HNZ apology an exercise in Government accountability - Twyford

Morning Talk 20/09/2018

Housing NZ (HNZ) will formally apologise for its "wrong" use of meth testing, which resulted in 800 households being negatively affected.

That could be a total of 2400 people affected, as HNZ said an average of three people live in each tenancy.

HNZ spent $100 million on the mostly unnecessary testing and 'decontamination'.

The report is damning. It says HNZ failed to follow principles of natural justice, and the "policy of zero tolerance" to illegal activity in its homes was wrong.

"We plan to put things right," HNZ said, at the release of its report into the incorrect use of methamphetamine contamination testing.

Affected tenants will be reimbursed, and provided "other forms of assistance", HNZ chief executive Andrew McKenzie said.

HNZ expects payments to "be in the order of $2500 to $3000 per tenancy."

The HNZ report was prompted after the former Prime Minister's Chief Science Advisor Sir Peter Gluckman found health risk of living in a house where meth has previously been smoked is so low that he "can't see the point of testing, full stop".

Housing NZ promises a 'new approach'

Tenancies where drug use has occurred will no longer be terminated, unless there is evidence of drug manufacture.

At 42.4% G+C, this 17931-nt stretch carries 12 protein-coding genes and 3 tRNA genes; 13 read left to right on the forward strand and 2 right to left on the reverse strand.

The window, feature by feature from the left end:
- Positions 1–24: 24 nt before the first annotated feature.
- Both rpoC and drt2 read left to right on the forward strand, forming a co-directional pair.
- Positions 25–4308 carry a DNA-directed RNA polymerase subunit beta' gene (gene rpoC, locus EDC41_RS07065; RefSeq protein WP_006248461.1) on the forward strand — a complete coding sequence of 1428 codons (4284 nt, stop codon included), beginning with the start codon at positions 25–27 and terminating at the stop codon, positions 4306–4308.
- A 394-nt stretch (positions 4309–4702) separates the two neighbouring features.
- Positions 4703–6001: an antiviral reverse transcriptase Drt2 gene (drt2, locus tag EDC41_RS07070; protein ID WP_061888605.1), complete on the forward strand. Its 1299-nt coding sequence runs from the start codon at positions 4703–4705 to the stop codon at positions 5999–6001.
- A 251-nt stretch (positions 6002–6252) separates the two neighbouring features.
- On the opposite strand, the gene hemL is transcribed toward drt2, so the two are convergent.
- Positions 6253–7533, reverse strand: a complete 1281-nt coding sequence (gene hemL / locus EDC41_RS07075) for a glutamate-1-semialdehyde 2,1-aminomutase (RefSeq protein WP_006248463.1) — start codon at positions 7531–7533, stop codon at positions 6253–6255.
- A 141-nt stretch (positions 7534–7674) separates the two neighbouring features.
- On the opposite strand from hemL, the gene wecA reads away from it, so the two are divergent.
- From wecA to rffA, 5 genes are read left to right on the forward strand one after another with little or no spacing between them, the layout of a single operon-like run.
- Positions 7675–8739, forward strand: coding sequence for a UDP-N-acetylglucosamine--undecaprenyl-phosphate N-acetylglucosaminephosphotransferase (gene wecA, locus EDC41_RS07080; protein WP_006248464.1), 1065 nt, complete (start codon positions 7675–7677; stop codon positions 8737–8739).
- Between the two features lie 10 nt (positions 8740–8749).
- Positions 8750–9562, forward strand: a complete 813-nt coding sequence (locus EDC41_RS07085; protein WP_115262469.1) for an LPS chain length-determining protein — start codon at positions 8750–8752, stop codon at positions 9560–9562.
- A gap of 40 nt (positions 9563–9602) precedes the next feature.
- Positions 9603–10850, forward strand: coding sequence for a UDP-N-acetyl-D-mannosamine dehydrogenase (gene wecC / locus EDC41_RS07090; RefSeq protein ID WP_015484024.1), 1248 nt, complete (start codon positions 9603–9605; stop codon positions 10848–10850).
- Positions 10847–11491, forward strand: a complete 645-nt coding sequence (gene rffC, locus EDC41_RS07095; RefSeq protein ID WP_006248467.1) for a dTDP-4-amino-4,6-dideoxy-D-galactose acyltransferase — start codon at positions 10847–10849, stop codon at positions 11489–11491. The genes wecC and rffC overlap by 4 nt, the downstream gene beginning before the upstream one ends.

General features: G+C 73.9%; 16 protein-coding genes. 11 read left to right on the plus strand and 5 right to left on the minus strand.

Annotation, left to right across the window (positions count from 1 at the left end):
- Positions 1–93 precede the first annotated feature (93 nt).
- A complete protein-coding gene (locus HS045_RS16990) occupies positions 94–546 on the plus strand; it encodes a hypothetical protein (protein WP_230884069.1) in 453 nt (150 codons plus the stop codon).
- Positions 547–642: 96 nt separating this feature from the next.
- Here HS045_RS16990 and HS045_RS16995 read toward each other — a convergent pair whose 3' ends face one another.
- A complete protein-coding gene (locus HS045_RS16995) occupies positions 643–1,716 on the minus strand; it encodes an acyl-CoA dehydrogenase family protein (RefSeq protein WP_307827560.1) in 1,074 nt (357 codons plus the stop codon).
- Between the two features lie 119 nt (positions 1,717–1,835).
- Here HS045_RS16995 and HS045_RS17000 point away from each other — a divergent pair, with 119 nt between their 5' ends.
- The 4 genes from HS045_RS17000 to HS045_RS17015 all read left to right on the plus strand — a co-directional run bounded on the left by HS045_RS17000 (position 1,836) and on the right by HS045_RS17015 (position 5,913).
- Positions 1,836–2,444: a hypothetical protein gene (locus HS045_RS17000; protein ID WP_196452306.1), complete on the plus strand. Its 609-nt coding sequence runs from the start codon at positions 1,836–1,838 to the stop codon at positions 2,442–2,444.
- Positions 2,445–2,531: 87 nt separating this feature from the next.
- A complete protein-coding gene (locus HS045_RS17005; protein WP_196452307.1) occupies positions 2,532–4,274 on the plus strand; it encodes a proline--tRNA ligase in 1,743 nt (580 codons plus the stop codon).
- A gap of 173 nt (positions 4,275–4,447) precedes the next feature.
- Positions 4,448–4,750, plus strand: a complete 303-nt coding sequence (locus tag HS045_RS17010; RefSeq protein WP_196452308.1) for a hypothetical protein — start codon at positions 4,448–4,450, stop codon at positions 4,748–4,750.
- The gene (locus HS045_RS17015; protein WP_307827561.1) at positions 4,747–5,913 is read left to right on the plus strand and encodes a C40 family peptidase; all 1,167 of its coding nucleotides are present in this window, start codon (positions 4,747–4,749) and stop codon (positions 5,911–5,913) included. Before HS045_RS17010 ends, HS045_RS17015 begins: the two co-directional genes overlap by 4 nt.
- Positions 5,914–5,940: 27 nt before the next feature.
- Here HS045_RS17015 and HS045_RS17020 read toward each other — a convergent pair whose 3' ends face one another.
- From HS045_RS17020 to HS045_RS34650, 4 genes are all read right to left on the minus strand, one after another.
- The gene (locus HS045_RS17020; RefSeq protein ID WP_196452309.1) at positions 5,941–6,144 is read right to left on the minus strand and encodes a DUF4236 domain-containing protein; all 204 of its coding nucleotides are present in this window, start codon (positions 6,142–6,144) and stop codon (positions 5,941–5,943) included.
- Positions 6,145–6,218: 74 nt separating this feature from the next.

HNZ, the country's biggest landlord, says in houses where contamination has occured due to drug use, that will now be considered a drug addiction issue and tenants will be helped into rehabilitation services.

No action will be taken where meth is present at levels below 15mcg/100cm2  - the level recommended by the Chief Science Advisor.

Mr McKenzie said it's Housing NZ's goal to "give people in need a warm, dry, safe home".

Paula Bennett was gloating in the media about the eviction of tenants

"On behalf of Housing NZ, we are deeply sorry for the disruption this caused," Mr McKenzie said.

"Housing NZ wants to be a compassionate landlord… it's why we are here," Mr Kenzie said.

The Government's approach was wrong - Twyford

Housing Minister Phil Twyford says there is no evidence third-hand exposure to meth poses a health risk.

Phil Twyford told RadioLIVE’s Morning Talk that Housing New Zealand’s apology is an exercise in government accountability.

“[HNZ] acknowledge in the report that they were wrong to apply a Ministry of Health guideline for testing meth contamination in houses where meth was manufactured, they applied that to all State Houses, and as a result of misapplying that standard more than $100 million was spent needlessly testing and decontaminating houses.”

The Government's approach in 2013 was a "moral and fiscal failure", Mr Twyford said.

Mr Twyford said the people he holds most accountable have "lost their jobs already - they are no longer ministers".

"Paula Bennett was gloating in the media about the eviction of tenants", Mr Twyford said.

“800 tenants lost their homes and had their tenancies terminated, that’s [an] average of three people per household - around two and a half thousand people affected by this.”

Listen to the full interview with Phil Twyford above.

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